Department of Sociology

Lauren Gaydosh

Ph.D., Princeton University

Assistant Professor


Health Disparities, Biosociology/Biodemography, Inequality/Stratification, Family, Life Course


Dr. Lauren Gaydosh is an Assistant Professor of Sociology, Research Associate at the Population Research Center, and Research Affiliate at the Center on Aging and Population Sciences at the University of Texas at Austin. Her primary research focuses on better understanding the role of early life environments in shaping health across the life course. This work integrates social, contextual, and biological data from population-based longitudinal studies to examine how inequalities in the social environment get under the skin to create health disparities. Her research has been funded by the National Institutes of Health, the National Science Foundation, and the US Fulbright Program.

Dr. Gaydosh was a Ruth L. Kirschstein Individual Postdoctoral Fellow supported by the Eunice Kennedy Shriver National Institute of Child Health and Human Development at the Carolina Population Center at the University of North Carolina at Chapel Hill. She holds a PhD in Sociology, Social Policy, and Demography from Princeton University. Her work has been published in Demography, the Proceedings of the National Academy of Sciences, the Journal of Health and Social BehaviorAmerican Journal of Public Health, and Social Forces.


SOC 389K • Gen Approach To Study Of Pop

44125 • Spring 2022
Meets M 3:00PM-6:00PM RLP 3.106


The purpose of this course is to provide an overview of the field of demography. We cover the basic processes of the field--mortality, fertility, migration, and population distribution, along with several sub-fields. The two main goals of this course are to 1) introduce students to both classic and current literature in the field of social demography and 2) teach students to critically assess the major theories associated with population change.  By the end of the semester, students should also know general trends in global population development and have an appreciation of the inter-related nature of migration, fertility, mortality, and age structure. Note that, for those of you who plan a career in social demography, this course provides only a starting point.


Students should keep abreast of developments in the literature by reading the leading journals (Demography, Population and Development Review, Population Studies, Population Bulletin, Population Research and Policy Review, and Demographic Research).

SOC 317L • Intro To Social Statistics-Wb

44655 • Spring 2021
Meets TTH 12:30PM-2:00PM
Internet; Synchronous


This course presents a general overview of the statistical methods used in the social sciences. While it’s important that you gain an understanding of the mathematical concepts behind the statistical analyses, it is of even greater importance that you leave this course with a conceptual and rational understanding of today’s most commonly used (and useful) statistical methods.

Truth claims made with statistics are abundant and often have the quality of facts in U.S. social and political life. Unfortunately, because many people do not understand the statistics undergirding these claims, they receive less scrutiny than they deserve. It is my primary goal to ensure that students learn the basic statistical literacy they need to be smart consumers of information. Our increasing reliance on statistics to understand the social world means that statistical and analytic skills are marketable skills. In fact statistics is one of very few classes that sociology majors take that provides them with concretely marketable skills. I believe that giving undergraduates a solid understanding of statistics is a way of democratizing knowledge and its production. In teaching statistics my goals are:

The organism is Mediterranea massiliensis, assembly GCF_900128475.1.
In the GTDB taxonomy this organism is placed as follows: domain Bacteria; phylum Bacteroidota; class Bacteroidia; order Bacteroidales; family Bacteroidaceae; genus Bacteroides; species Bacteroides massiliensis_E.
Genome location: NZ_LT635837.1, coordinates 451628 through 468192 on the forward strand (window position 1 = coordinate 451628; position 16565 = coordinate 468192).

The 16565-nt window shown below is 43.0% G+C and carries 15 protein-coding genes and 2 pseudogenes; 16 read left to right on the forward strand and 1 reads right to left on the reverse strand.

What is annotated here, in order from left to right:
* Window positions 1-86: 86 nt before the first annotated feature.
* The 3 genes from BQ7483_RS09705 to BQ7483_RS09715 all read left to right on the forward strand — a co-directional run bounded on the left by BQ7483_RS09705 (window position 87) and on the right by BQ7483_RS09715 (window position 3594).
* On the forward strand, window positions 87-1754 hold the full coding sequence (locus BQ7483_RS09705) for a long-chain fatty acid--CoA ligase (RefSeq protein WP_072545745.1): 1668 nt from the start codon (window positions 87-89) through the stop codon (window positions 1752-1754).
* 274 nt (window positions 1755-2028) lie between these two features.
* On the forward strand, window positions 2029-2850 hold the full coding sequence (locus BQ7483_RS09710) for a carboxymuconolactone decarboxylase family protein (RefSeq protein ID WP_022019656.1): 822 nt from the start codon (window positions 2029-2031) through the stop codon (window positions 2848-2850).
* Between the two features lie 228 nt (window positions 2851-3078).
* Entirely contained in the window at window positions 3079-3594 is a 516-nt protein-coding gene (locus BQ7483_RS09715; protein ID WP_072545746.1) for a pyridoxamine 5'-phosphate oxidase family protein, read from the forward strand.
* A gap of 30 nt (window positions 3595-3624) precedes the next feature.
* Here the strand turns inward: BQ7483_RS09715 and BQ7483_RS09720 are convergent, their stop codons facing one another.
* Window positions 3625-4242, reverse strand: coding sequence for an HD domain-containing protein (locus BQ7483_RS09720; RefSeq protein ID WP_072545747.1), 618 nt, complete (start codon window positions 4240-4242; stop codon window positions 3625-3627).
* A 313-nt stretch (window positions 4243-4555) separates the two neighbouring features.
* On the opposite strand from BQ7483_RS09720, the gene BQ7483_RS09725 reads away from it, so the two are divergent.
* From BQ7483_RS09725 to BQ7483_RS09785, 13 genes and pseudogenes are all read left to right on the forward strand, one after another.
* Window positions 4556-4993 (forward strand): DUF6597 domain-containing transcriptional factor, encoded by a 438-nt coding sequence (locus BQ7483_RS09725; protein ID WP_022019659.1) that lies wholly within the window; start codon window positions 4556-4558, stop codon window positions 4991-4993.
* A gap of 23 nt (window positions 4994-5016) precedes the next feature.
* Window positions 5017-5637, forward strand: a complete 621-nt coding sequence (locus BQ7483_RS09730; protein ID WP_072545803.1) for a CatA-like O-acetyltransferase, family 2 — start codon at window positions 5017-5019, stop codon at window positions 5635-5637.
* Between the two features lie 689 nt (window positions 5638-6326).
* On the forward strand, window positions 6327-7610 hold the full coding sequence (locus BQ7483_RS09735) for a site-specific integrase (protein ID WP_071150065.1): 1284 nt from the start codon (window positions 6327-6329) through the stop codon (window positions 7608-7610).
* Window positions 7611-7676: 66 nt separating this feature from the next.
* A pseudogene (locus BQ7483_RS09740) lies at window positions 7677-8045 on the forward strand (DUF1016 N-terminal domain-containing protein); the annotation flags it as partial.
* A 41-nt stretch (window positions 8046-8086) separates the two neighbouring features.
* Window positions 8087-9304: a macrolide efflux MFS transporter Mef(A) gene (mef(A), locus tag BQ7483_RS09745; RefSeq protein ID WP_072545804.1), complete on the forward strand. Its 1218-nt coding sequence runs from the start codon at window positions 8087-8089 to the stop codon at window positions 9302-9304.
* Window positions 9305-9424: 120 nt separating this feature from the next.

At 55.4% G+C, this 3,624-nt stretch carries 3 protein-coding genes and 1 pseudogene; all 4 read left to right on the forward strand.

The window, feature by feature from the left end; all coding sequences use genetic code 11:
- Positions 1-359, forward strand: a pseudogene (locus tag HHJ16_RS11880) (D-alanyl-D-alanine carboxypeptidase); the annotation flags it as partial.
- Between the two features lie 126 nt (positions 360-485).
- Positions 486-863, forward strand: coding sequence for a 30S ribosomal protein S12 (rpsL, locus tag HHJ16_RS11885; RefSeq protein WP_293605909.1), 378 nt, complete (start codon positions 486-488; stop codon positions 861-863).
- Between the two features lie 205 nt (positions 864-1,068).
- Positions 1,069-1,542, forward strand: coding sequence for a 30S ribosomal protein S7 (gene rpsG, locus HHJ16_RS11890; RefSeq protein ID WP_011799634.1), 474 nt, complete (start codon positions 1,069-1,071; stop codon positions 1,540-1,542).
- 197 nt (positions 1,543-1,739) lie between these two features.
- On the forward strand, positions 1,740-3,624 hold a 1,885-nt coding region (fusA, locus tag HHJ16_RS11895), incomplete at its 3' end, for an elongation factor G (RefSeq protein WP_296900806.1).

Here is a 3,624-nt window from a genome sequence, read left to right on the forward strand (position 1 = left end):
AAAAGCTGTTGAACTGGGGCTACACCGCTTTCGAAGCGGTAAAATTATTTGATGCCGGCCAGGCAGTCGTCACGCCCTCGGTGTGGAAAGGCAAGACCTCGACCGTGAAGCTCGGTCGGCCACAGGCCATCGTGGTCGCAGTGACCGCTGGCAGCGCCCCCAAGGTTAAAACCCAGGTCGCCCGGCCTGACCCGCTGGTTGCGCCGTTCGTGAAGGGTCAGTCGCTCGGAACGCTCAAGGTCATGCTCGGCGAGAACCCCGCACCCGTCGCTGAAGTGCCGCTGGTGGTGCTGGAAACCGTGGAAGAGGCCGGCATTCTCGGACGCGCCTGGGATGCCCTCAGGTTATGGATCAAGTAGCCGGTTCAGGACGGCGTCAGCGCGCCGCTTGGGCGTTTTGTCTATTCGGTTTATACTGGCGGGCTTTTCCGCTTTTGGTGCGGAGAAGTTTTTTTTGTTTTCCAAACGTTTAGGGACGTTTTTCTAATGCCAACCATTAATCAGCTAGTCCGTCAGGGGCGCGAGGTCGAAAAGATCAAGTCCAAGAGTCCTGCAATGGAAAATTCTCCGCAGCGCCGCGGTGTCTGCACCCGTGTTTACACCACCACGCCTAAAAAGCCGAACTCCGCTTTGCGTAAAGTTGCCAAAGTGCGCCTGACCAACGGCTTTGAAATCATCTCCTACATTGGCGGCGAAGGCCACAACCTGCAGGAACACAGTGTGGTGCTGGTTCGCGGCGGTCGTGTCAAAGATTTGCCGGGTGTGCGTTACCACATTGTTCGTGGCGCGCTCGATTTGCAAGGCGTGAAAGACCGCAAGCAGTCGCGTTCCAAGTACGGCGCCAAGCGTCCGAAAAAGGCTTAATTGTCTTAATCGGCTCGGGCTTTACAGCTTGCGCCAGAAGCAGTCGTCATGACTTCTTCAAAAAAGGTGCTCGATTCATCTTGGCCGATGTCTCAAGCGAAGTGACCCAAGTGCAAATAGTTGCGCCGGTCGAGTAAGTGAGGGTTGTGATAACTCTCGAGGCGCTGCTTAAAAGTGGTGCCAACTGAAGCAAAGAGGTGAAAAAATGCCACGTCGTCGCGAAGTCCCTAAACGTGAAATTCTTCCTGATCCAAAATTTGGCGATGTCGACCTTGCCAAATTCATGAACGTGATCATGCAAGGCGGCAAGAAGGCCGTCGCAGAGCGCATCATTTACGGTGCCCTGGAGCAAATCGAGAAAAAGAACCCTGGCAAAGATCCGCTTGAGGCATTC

•   To demystify statistics so that every student can be a smart consumer of quantitative information.

  •  To teach students to think sociologically with and about quantitative information.

  • To provide students with a solid foundation of quantitative and computing skills that could serve

    as assets in subsequent employment and academic settings.

  •   To demonstrate to students that learning statistics has practical applications outside of the       classroom in everyday life.


Salkind, Neil J.. 2012. Statistics for People Who (Think They) Hate Statistics: Excel 2010 Edition. 3rd Edition. SAGE Publications. 

Grading and Reqirement:

I will use a non-competitive grading scale. In other words, the grade you receive will not depend on how well others have performed in class. You can earn a maximum of 115 points in this class. Your grade will be based on your mastery of each of the required tasks in the class. The grading scale for the final course grade is as follows: 115-94=A; 90-93=A-; 87-89=B+; 83-86=B; 80-82-B-; 77-79=C+; 73-76=C; 70-72=C-; 67- 69=D+; 63-66=D; 60-62=D-; 59 & below=F.

I do not give incomplete and will not change the final grade for whatever reason. You have plenty of opportunities to do well in this class. Use them.

If you receive a final grade of B+ or higher, I will write a personal recommendation for you in the future, stating that you have significant quantitative and computing skills.CLASS & LAB ATTENDANCE 10 PTS

As will be addressed later in detail, you have two free absences you can choose. However, I’d recommend you to use them only for emergencies. More than two absences will affect your class attendance grades negatively.

SOC 354K • Sociol Of Health & Illness-Wb

44810 • Spring 2021
Meets TTH 3:30PM-5:00PM
Internet; Synchronous

This course will be cancelled.

Curriculum Vitae

Profile Pages

  • Department of Sociology

    The University of Texas at Austin
    305 E 23rd St, A1700
    RLP 3.306
    Austin, TX 78712-1086